A recent study looking into states’ preparedness for health crises due to climate change revealed just how vulnerable Texas is.
Megan Latshaw helped produce the study for Trust for America’s Health, published in December. Latshaw is a scientist at the Johns Hopkins Bloomberg School of Public Health. She told Texas Standard that Texas is less prepared and more vulnerable than other states to the health effects of climate change.
Environmental factors make Texans more vulnerable
Texas, on average, has a higher number of days with severe storms that injure or kill people. Latshaw says researchers also looked at other factors – like droughts, floods, wildfires, extreme heat and disease vectors (mosquitoes, for example) – that could be amplified because of climate change and could pose a threat to Texans’ health.
Social factors also make Texans more vulnerable
Many Texans don’t speak English, Latshaw says, which can be a problem during a health emergency if instructions are disseminated in English. Researchers also looked at other social factors like poverty, income inequality, age, ethnicity, disability, types of housing, access to transportation and education to evaluate which ones could be hindrances to Texans’ health as climate change continues.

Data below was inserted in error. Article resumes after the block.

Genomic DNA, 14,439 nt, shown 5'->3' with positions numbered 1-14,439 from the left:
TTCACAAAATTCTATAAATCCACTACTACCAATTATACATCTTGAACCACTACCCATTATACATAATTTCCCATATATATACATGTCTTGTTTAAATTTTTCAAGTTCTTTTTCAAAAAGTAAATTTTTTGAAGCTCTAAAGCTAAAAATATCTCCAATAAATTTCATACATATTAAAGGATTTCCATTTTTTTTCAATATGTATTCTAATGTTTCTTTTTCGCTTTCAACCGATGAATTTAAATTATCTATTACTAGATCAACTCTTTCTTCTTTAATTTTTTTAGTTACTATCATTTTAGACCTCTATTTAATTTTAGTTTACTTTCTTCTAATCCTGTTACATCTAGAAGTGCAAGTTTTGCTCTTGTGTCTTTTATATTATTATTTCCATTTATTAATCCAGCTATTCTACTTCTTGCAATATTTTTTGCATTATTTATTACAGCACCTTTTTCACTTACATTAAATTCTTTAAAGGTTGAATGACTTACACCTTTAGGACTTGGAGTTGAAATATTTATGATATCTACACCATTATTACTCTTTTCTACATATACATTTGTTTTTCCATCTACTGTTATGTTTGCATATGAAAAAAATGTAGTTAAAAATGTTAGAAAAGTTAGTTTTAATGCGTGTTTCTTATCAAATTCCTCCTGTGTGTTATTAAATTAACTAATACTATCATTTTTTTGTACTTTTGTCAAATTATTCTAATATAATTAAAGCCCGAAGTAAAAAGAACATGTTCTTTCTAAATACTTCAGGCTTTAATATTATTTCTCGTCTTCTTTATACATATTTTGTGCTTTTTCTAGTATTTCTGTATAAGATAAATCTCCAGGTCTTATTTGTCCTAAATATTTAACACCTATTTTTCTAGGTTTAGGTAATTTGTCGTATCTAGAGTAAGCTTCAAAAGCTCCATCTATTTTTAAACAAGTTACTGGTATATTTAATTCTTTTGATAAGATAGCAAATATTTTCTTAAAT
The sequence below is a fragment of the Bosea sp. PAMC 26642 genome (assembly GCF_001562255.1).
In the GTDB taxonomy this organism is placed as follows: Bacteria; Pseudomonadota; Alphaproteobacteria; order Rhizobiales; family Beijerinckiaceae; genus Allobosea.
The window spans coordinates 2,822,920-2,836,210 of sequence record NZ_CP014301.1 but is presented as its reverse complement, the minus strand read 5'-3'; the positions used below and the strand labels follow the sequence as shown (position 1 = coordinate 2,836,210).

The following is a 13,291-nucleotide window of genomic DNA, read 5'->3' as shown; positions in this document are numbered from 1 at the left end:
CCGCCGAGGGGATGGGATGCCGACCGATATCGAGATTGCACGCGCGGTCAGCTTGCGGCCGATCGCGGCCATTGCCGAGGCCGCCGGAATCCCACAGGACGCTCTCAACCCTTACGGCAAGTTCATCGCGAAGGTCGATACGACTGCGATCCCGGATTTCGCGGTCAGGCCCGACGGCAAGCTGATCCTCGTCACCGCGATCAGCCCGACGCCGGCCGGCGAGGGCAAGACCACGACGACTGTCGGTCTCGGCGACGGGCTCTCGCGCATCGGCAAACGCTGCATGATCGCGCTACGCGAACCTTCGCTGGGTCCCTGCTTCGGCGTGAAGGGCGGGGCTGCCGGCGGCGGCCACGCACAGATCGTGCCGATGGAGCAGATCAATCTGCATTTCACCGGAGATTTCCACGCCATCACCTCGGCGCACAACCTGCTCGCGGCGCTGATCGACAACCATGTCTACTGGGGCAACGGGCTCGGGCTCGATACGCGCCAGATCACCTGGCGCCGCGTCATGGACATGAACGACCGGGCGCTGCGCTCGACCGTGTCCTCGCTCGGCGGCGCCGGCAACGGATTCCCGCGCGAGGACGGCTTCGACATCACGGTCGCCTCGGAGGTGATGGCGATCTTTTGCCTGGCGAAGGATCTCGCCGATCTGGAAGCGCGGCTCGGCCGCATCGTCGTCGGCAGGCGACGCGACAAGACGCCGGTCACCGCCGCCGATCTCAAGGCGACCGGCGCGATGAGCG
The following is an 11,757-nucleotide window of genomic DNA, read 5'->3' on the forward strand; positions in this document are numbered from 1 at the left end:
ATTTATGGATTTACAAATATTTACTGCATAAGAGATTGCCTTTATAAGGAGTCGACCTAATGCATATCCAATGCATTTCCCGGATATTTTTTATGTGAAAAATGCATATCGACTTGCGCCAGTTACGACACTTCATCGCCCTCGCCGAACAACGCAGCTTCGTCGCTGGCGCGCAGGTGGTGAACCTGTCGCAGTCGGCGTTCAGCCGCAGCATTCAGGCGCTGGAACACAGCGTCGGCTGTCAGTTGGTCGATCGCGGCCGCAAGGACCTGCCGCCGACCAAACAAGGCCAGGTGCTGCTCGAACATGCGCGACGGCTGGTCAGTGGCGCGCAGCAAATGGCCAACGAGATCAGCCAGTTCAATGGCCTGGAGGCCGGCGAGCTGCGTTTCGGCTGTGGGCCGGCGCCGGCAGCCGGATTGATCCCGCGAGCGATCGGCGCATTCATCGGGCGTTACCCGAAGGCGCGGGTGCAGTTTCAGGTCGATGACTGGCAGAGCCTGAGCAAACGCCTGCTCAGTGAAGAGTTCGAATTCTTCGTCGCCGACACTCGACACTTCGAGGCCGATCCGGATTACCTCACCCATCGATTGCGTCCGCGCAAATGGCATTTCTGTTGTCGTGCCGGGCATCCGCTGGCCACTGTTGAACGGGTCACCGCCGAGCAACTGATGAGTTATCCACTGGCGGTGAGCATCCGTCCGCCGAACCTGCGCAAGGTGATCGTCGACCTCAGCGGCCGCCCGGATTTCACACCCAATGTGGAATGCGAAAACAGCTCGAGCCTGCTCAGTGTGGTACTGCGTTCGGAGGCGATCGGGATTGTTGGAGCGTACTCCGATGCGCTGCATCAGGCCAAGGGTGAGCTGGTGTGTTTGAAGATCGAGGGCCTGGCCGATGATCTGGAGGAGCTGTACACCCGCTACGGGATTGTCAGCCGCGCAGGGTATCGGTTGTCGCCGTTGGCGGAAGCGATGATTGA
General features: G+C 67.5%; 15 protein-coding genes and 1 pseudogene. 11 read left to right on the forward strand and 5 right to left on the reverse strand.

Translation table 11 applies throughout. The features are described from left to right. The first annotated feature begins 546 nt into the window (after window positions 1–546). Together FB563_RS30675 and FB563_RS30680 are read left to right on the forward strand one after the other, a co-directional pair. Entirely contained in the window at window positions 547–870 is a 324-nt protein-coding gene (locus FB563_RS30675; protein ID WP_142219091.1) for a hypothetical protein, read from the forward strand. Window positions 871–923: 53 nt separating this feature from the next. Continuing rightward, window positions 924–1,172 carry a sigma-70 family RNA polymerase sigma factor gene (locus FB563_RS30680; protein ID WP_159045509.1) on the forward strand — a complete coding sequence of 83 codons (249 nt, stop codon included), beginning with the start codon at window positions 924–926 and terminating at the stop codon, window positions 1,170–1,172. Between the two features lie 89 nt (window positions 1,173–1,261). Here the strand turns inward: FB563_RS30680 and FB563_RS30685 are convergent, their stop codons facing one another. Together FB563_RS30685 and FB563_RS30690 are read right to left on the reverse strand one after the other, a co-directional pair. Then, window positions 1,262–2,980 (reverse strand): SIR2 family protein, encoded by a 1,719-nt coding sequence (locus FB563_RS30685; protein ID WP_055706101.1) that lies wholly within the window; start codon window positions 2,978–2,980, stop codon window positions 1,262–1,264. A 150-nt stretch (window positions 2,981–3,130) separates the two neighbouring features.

Five steps for dealing with health effects of climate change
The Centers for Disase Control and Prevention recommends five steps to making states less vulnerable to health effects of climate change:
1. Anticipate how climate change will affect the state and identify vulnerabilities
2. Project what type of diseases could proliferate as a result of a changing climate
3. See what public health measures could help protect people from those diseases
4. Develop a climate and health adaptation plan
5. Evaluate the impacts of the previous steps and seek to improve them
Texas doesn’t have a plan
“Not only does Texas not have one of these plans, but the U.S. doesn’t even have a climate and health plan,” Latshaw said.
She says she and her colleagues are calling on Congress to develop one. She also says that even if a state isn’t getting CDC funding to develop a plan, it should anyway.
“They can still do those five steps and also to bolster their core public health capacity to respond to any hazard, whether it’s climate change or whether it’s COVID,” she said.
Do away with a top-down approach
To prepare states for the health effects of climate change, Latshaw says state leaders need to work with communities, not dictate to them, to prevent or prepare for a health emergency.
“We encourage them to talk with communities and say, What do you think we should be doing and what do you think you should be doing and how can we work together?’” she said.